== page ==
Amongst the turmoil of the global economic meltdown, there must be a safe bet to hedge your investments for the future. Many people run to gold, but I am betting on water.
Samuel Taylor Coleridge wrote, “Water, water everywhere and not a drop to drink. The English poet was ahead of his time.
Ninety-seven percent of the planets’ water is salty. Of the remaining three percent, most is locked in the ice caps and lies under ground. Only 0.3 percent is in lakes and rivers.
It is the same water the dinosaurs drank and look what happened to them.
We don’t really know what happened to the mega-lizards but we do know that in this part of the world, water is scare.
Recently I have been driving past the Mariutiya Canal in Nazlet El Samman, the baladi street that you turn off to reach the stables at the Pyramids and the Sphinx.
Pieces of rubbish flow along with the Nile water that looks reasonably clean. It is used for irrigation not drinking, washing or bathing.
But for a couple of billion people in the world, the Mariutiya Canal would be an oasis, compared to their usual infected pools of diarrhea producing bacteria, from which about three million die each year.
Now, I know diarrhea and tummy problems are common enough in Cairo, especially amongst expatriates – who are always driving the porcelain bus through the night. But for the most part, as far as the developing world goes, I think Cairo is reasonably well placed with clean running water.
They think so in Arabia, where there is a saying; “We would swap all our oil for Egypt’s water.
Why you ask with the price of sweet crude as it is? Because water is sustainable. Oil, like the dinosaurs, is here for now. But when our descendants look back in millions of years, the oil industry may be viewed along the same reptilian lines.
I heard recently one of those sweet platitudes; “We don’t inherit the Earth from our father, we borrow it from our children.
Investment is what the future is about. So disregarding the water wars that no doubt are inevitable, which Mark Twain quipped; “Whiskey is for drinking and water is for fighting over. It is time one’s portfolio reflected some clear clean water stocks.
The Oxford Club financial newsletter probably says it best: “Investors who put $10,000 dollars in Consolidated Water (NASDAQ: CWCO) in 2000 banked a cool $71,061.43 by February of 2006.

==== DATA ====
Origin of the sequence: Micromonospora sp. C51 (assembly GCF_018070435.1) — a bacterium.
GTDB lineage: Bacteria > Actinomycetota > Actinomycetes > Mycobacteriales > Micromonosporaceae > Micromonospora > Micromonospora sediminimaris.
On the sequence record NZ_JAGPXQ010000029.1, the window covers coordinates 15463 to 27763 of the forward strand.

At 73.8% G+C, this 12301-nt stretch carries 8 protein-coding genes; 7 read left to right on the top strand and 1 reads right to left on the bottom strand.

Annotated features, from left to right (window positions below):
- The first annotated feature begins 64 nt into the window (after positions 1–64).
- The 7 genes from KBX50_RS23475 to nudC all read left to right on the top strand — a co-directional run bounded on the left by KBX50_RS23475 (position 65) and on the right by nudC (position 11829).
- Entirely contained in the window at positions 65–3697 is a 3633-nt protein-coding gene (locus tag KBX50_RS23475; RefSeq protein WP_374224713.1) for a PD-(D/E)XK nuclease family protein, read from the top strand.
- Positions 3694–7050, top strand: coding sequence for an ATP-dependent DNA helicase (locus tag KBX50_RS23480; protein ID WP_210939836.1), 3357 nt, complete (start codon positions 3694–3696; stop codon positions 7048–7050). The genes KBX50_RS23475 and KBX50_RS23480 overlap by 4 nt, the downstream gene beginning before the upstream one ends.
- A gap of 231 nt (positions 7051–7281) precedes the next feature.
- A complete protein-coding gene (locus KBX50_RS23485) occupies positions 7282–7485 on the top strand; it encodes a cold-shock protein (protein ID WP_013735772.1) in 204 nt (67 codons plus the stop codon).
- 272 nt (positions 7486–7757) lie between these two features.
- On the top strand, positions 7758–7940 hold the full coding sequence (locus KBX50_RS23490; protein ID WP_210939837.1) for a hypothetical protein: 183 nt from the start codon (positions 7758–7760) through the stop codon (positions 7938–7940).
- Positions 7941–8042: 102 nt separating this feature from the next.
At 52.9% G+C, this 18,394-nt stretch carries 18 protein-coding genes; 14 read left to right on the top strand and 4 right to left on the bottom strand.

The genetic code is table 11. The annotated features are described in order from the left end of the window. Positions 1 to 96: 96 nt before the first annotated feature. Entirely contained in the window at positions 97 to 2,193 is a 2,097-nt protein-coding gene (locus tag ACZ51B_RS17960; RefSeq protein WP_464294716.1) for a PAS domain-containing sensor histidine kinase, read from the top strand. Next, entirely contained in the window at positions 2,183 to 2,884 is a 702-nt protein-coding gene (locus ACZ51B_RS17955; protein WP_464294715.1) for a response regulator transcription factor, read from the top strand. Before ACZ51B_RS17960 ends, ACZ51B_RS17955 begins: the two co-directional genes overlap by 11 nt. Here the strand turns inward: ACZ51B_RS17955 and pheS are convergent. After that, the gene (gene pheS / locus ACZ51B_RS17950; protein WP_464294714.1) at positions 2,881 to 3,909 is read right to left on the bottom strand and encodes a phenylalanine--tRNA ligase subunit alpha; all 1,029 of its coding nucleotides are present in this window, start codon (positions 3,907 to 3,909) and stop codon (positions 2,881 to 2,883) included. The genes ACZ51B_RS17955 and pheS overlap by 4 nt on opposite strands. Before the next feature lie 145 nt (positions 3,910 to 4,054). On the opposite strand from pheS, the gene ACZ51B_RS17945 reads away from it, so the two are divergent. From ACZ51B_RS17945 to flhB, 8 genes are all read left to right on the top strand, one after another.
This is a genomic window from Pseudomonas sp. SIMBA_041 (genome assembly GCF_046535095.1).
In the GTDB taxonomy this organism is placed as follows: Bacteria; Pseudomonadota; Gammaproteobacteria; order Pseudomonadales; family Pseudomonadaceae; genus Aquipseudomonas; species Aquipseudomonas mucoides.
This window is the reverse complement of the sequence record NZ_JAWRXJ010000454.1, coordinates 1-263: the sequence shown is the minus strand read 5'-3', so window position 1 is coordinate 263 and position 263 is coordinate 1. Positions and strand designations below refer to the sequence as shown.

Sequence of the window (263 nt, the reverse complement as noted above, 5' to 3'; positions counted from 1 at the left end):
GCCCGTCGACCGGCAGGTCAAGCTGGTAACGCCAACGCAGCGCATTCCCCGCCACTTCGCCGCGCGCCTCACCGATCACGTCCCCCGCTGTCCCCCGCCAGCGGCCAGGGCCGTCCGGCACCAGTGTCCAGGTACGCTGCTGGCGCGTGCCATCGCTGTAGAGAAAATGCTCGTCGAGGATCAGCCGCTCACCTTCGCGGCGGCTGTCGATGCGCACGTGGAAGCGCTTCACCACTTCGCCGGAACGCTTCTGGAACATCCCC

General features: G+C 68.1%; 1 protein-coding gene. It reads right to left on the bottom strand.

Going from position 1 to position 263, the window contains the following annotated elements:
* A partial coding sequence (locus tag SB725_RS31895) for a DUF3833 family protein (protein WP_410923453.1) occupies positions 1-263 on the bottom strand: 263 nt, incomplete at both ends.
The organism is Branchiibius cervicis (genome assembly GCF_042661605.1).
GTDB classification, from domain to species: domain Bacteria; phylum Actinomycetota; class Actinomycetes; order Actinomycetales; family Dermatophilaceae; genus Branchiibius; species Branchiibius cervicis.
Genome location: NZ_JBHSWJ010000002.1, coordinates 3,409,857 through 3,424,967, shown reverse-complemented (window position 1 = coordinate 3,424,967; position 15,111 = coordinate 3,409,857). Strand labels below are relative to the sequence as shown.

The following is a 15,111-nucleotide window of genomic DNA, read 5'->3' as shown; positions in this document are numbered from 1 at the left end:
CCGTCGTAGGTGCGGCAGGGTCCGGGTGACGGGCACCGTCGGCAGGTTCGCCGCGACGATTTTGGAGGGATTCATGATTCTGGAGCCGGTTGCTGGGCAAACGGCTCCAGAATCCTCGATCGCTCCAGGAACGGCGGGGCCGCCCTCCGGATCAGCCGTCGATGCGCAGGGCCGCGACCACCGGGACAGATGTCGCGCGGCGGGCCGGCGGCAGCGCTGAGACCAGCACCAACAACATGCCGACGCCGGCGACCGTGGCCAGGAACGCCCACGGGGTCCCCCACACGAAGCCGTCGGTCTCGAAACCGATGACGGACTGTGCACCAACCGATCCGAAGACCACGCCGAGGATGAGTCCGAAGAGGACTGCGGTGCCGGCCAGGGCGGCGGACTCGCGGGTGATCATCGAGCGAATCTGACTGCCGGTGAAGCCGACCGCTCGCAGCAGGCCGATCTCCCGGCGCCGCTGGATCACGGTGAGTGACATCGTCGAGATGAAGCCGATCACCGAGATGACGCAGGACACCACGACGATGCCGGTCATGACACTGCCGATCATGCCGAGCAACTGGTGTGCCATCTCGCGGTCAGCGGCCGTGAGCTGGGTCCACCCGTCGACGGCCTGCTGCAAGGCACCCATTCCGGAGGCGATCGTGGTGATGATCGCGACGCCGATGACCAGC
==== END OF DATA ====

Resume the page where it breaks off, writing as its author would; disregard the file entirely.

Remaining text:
“Water has to be moved, as well. and the lucky few who invested $10,000 in the IPO of American Commercial Lines (NASDAQ: ACLI) in the early part of 2005 would have made more than 310 percentby May of 2006.
These are just two examples of how water, which sells for twice the price of gasoline in the US, may well be the hottest investment in the 21st century.
Forty percent of the world’s population does not have access to fresh water and the global population is expected to increase by two billion in the decade. It is a simple matter of supply and demand.
Into the equation you add global warming and what does everyone need in the heat? Cold fresh water.
Recent food price hikes around the globe were partly due to the lack of water in food growing regions and obviously, food plus water are basic human needs.
We can do without our electronic gadgets, fancy cars and clothes, but not clean water.
Do you get the picture, water is the future. Egypt has the Nile, well part of it, and others will pay twice the price of gasoline for it.
Yep, it isn’t rocket science, as the Oxford Club newsletter says:
“Investing in water stocks is a smart play all around for those seeking constant, stable returns. Global Summit Management (SGM) reports that from 2000 to 2005, water utility stocks returned 134.57 percent, while the S&P 500 clocked in at a mere 2.74 percent.
And those who invested in water stocks for a 10-year period were even happier. The stocks banked 446.01 percent from 1995 to 2005, versus 9.06 percent in the S&P.
Coleridge may have been wrong about water being everywhere, but he was right, that for many there is not a drop to drink.